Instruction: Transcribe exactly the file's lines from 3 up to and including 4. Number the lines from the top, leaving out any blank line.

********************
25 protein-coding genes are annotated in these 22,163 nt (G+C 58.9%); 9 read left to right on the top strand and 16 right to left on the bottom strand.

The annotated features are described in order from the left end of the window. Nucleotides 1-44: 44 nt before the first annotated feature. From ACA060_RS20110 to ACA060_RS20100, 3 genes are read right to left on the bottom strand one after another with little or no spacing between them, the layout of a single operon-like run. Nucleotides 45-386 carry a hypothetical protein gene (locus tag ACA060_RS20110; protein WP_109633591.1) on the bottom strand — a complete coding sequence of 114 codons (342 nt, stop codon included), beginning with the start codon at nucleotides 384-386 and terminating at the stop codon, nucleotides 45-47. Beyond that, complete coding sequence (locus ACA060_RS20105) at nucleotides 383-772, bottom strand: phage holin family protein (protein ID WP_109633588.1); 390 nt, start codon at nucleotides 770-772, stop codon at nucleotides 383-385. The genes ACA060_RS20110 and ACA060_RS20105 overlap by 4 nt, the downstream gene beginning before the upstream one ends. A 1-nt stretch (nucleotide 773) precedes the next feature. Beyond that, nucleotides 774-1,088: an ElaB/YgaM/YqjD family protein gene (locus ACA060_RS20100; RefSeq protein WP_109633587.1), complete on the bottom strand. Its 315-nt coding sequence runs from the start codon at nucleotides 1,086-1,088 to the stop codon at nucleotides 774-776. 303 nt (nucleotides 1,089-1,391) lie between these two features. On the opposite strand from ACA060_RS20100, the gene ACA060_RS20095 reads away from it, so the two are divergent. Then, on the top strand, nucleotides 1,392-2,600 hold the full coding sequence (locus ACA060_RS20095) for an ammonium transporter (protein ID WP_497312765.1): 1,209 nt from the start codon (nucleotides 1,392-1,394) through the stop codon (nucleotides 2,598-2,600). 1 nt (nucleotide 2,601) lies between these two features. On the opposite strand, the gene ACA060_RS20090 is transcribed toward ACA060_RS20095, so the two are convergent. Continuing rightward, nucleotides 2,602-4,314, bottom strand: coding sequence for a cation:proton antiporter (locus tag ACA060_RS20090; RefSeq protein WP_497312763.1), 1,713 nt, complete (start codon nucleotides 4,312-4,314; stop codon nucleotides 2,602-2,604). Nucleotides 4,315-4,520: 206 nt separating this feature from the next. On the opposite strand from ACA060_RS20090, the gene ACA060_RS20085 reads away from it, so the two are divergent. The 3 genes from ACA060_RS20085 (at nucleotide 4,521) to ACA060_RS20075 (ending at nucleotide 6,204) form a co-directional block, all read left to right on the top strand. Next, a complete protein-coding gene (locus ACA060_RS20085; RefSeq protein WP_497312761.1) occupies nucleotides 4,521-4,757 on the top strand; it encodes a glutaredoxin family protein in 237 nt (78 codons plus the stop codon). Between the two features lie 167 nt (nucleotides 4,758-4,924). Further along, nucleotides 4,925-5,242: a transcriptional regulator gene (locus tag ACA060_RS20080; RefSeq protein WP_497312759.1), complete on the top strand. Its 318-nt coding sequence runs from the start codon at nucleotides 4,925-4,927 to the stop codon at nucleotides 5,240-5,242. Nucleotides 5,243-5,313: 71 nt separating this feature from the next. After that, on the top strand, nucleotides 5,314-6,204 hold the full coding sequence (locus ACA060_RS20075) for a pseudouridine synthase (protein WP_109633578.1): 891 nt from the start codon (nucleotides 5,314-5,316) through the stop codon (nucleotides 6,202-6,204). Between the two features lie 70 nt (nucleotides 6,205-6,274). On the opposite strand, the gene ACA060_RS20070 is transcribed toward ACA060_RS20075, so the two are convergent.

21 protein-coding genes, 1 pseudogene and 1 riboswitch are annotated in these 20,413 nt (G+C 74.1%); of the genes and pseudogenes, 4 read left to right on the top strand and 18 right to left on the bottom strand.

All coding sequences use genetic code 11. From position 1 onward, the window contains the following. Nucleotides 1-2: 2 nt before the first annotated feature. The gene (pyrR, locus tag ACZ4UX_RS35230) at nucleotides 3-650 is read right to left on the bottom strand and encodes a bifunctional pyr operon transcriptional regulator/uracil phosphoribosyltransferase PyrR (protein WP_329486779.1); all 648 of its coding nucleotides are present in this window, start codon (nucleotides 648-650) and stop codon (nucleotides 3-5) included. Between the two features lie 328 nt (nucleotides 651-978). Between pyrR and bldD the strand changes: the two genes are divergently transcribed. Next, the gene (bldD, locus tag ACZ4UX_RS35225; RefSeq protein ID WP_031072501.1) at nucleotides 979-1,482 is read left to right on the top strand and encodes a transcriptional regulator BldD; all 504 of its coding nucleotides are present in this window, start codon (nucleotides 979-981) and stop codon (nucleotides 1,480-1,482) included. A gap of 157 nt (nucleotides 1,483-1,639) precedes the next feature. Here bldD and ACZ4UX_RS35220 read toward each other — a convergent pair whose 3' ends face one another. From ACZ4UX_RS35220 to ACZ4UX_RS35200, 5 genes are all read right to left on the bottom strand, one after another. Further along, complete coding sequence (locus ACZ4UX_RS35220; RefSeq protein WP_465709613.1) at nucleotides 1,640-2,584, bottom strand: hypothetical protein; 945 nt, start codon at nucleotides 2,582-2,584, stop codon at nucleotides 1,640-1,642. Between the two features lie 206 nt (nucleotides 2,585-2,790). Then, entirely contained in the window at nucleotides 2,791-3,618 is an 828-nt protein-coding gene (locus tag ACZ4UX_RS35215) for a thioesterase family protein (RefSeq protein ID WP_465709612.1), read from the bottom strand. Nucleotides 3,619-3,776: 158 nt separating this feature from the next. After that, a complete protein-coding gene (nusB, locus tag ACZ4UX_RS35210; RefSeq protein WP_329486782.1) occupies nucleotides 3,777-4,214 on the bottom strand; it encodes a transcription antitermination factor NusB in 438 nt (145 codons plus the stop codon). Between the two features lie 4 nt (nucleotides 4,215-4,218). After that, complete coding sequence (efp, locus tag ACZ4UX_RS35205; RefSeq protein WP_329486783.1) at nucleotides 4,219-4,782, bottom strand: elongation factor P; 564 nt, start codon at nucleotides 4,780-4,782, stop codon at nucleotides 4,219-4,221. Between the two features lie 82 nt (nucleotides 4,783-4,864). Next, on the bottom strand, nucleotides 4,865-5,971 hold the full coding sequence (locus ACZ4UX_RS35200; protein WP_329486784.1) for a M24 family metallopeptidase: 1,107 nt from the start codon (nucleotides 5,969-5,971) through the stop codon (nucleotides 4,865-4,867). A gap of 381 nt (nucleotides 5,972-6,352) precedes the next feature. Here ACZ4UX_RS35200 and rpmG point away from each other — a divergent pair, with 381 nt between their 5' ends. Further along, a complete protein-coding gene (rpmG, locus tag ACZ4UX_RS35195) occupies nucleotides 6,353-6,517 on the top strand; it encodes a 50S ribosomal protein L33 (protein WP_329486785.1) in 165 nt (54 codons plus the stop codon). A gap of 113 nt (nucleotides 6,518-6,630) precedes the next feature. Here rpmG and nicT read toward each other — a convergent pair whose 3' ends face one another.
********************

21 protein-coding genes, 1 pseudogene and 1 riboswitch are annotated in these 20,413 nt (G+C 74.1%); of the genes and pseudogenes, 4 read left to right on the top strand and 18 right to left on the bottom strand.

All coding sequences use genetic code 11. From position 1 onward, the window contains the following. Nucleotides 1-2: 2 nt before the first annotated feature. The gene (pyrR, locus tag ACZ4UX_RS35230) at nucleotides 3-650 is read right to left on the bottom strand and encodes a bifunctional pyr operon transcriptional regulator/uracil phosphoribosyltransferase PyrR (protein WP_329486779.1); all 648 of its coding nucleotides are present in this window, start codon (nucleotides 648-650) and stop codon (nucleotides 3-5) included. Between the two features lie 328 nt (nucleotides 651-978). Between pyrR and bldD the strand changes: the two genes are divergently transcribed. Next, the gene (bldD, locus tag ACZ4UX_RS35225; RefSeq protein ID WP_031072501.1) at nucleotides 979-1,482 is read left to right on the top strand and encodes a transcriptional regulator BldD; all 504 of its coding nucleotides are present in this window, start codon (nucleotides 979-981) and stop codon (nucleotides 1,480-1,482) included. A gap of 157 nt (nucleotides 1,483-1,639) precedes the next feature. Here bldD and ACZ4UX_RS35220 read toward each other — a convergent pair whose 3' ends face one another. From ACZ4UX_RS35220 to ACZ4UX_RS35200, 5 genes are all read right to left on the bottom strand, one after another. Further along, complete coding sequence (locus ACZ4UX_RS35220; RefSeq protein WP_465709613.1) at nucleotides 1,640-2,584, bottom strand: hypothetical protein; 945 nt, start codon at nucleotides 2,582-2,584, stop codon at nucleotides 1,640-1,642. Between the two features lie 206 nt (nucleotides 2,585-2,790). Then, entirely contained in the window at nucleotides 2,791-3,618 is an 828-nt protein-coding gene (locus tag ACZ4UX_RS35215) for a thioesterase family protein (RefSeq protein ID WP_465709612.1), read from the bottom strand. Nucleotides 3,619-3,776: 158 nt separating this feature from the next. After that, a complete protein-coding gene (nusB, locus tag ACZ4UX_RS35210; RefSeq protein WP_329486782.1) occupies nucleotides 3,777-4,214 on the bottom strand; it encodes a transcription antitermination factor NusB in 438 nt (145 codons plus the stop codon). Between the two features lie 4 nt (nucleotides 4,215-4,218). After that, complete coding sequence (efp, locus tag ACZ4UX_RS35205; RefSeq protein WP_329486783.1) at nucleotides 4,219-4,782, bottom strand: elongation factor P; 564 nt, start codon at nucleotides 4,780-4,782, stop codon at nucleotides 4,219-4,221. Between the two features lie 82 nt (nucleotides 4,783-4,864). Next, on the bottom strand, nucleotides 4,865-5,971 hold the full coding sequence (locus ACZ4UX_RS35200; protein WP_329486784.1) for a M24 family metallopeptidase: 1,107 nt from the start codon (nucleotides 5,969-5,971) through the stop codon (nucleotides 4,865-4,867). A gap of 381 nt (nucleotides 5,972-6,352) precedes the next feature. Here ACZ4UX_RS35200 and rpmG point away from each other — a divergent pair, with 381 nt between their 5' ends. Further along, a complete protein-coding gene (rpmG, locus tag ACZ4UX_RS35195) occupies nucleotides 6,353-6,517 on the top strand; it encodes a 50S ribosomal protein L33 (protein WP_329486785.1) in 165 nt (54 codons plus the stop codon). A gap of 113 nt (nucleotides 6,518-6,630) precedes the next feature. Here rpmG and nicT read toward each other — a convergent pair whose 3' ends face one another.